Skip navigation

Monthly Archives: November 2010

We brought out Blond American and American IPA to a fund-raiser at Verdugo (

We got some good tasting notes from Ryan Sweeney (owner and Cicerone). Looking forward to incorporating his input into our next beer (for which we bought ingredients earlier in the day).


We served two of our beers at a charity event this Saturday. The blonde (American yeast) and the IPA (also American yeast).

They seemed well received. We have our serving set-up pretty well squared away.

We have another event in a couple of weeks. We might serve the Belgian blonde and Belgian-American IPA beers then. This event is being held at the Verdugo Bar in the Glassell Park neighborhood of Los Angeles. It is known for serving the best beers in the city. In fact, the owner is LA’s first Cicerone so the bar is set very high.


Dry yeast is doing its job. Only six weeks to go.

Ten gallons of a Pilsner Urquell clone is in process.

We planned on a two step mash but were forced into a third step with our broken thermometer.

Looking good so far.

Bummer. Had to dump the water, clean and start over.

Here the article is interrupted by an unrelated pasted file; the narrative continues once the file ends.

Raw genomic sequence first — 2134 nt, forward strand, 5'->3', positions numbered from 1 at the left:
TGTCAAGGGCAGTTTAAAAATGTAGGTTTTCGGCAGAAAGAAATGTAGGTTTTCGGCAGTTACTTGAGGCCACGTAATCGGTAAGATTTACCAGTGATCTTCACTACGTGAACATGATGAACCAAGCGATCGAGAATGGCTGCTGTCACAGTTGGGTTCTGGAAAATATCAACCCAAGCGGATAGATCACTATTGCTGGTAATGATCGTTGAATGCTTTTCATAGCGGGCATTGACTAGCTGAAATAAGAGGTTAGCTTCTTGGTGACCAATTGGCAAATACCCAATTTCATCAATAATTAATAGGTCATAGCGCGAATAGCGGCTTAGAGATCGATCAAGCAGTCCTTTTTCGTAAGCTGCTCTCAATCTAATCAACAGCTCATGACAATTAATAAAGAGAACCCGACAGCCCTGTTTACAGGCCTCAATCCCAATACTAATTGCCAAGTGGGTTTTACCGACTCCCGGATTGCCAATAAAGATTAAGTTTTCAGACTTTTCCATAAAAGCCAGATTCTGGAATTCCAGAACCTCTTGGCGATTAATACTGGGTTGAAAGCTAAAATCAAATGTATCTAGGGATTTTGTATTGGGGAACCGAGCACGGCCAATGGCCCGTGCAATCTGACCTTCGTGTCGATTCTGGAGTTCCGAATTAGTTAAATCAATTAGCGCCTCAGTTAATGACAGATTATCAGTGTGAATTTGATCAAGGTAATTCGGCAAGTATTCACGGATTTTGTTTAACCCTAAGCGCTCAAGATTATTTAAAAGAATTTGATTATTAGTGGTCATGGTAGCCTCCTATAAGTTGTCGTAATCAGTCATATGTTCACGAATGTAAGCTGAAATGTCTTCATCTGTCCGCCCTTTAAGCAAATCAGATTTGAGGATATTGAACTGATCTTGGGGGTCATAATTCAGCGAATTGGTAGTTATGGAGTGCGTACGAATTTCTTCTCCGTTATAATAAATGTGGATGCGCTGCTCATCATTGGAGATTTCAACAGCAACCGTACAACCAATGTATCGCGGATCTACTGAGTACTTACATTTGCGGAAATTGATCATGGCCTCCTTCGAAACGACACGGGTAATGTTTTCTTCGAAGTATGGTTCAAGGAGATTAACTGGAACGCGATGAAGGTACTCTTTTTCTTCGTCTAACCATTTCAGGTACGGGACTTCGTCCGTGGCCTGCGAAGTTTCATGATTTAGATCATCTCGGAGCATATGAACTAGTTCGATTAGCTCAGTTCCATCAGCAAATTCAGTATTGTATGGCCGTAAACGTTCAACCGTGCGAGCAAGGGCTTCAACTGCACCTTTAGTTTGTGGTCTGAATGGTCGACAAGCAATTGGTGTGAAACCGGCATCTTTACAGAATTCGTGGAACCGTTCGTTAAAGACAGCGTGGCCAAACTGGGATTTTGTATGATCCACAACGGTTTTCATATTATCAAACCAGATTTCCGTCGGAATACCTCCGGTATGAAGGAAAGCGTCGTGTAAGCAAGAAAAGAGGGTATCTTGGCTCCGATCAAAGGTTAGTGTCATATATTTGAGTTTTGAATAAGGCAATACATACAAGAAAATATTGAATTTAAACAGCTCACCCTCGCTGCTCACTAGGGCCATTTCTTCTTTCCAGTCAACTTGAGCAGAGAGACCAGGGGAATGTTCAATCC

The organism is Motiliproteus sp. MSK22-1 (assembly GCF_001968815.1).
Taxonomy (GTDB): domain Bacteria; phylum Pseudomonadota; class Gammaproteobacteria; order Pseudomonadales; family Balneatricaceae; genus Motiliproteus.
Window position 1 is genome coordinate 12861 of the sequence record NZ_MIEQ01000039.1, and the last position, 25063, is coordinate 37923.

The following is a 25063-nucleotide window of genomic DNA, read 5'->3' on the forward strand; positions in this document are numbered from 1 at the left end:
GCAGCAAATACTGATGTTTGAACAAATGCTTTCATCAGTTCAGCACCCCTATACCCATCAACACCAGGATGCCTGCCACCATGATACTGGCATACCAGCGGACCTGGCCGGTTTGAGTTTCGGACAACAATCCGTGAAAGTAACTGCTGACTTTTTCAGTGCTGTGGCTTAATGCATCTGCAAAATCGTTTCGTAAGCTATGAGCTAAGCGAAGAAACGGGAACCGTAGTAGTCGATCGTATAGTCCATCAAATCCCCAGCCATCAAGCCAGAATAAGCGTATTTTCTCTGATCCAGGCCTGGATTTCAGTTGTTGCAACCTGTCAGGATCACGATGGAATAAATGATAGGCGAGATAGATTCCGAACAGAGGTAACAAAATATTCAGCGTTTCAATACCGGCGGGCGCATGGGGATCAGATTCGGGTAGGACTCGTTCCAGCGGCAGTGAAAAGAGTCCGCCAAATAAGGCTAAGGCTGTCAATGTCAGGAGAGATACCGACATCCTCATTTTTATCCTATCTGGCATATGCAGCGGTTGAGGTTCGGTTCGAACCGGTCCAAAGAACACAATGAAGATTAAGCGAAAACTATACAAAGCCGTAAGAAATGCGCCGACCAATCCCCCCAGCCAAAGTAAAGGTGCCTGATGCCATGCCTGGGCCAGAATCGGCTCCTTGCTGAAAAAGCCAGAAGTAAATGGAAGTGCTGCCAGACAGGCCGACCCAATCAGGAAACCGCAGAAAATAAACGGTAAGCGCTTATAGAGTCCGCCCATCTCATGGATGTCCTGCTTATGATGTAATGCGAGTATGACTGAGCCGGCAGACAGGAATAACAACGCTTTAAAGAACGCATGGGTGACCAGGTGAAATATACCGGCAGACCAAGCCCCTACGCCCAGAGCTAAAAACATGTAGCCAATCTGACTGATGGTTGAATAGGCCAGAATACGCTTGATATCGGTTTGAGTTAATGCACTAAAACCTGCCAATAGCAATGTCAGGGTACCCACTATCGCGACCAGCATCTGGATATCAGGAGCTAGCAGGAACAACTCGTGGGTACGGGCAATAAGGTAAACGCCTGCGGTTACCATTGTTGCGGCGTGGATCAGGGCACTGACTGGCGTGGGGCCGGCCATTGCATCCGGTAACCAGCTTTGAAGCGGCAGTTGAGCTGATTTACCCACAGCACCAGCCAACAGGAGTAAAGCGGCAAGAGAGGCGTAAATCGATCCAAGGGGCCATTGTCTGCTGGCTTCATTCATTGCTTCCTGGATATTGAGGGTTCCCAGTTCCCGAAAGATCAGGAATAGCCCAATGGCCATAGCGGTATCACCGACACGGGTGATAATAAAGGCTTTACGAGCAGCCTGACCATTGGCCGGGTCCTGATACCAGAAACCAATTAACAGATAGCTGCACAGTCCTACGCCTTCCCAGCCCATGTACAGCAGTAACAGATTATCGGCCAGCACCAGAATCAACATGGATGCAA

While heating our HLT for 10 gallons of Pilsner we see this in the bottom.

Not a porn movie.

We tried our two blonde ale variants. They are GOOD!

The Belgian ale was first tapped. It tastes lightly hopped (as expected- we used half the hops after all). If it weren’t 6.5 alcohol I would call it a session beer. Easy to drink. Too easy.

The American really benefited from the additional dry hops. Wow. Great beer. Not a boast, but an assessment of what we like. We like.

Our American yeast IPA looks ready to move to secondary. We will toss in an ounce of Centennial to dry hop. If the hybrid yeast batch is ready too (still slowly bubbling as I type) it will get racked with the same.
We have another charity event to which we have ben asked to bring a keg. Hopefully one of the IPA’s are worthy.

Our blond ales were kegged. The American dry hop leaves can be seen in one photo below. The other is the Belgian which, even after racking to secondary, had a lot of sediment. These should be good. Final gravity hit the mark at 1.010.


The holiday ale made it to the USC vs. Oregon tailgate, where it was completely consumed. Reviews were good.

The mini CO2 and tap kit worked great. It uses more than one and less than two cylinders to push a 5 gallon keg.

We also tapped the Pumpkin Ale. It was pretty weak, but still pretty good. We tried it with a bit of pumpkin syrup (the kind Starbucks adds th their lattes) and it was tasty.

An conceptual drawing of what our rig would look like. ┬áProbably from February or March of 2010…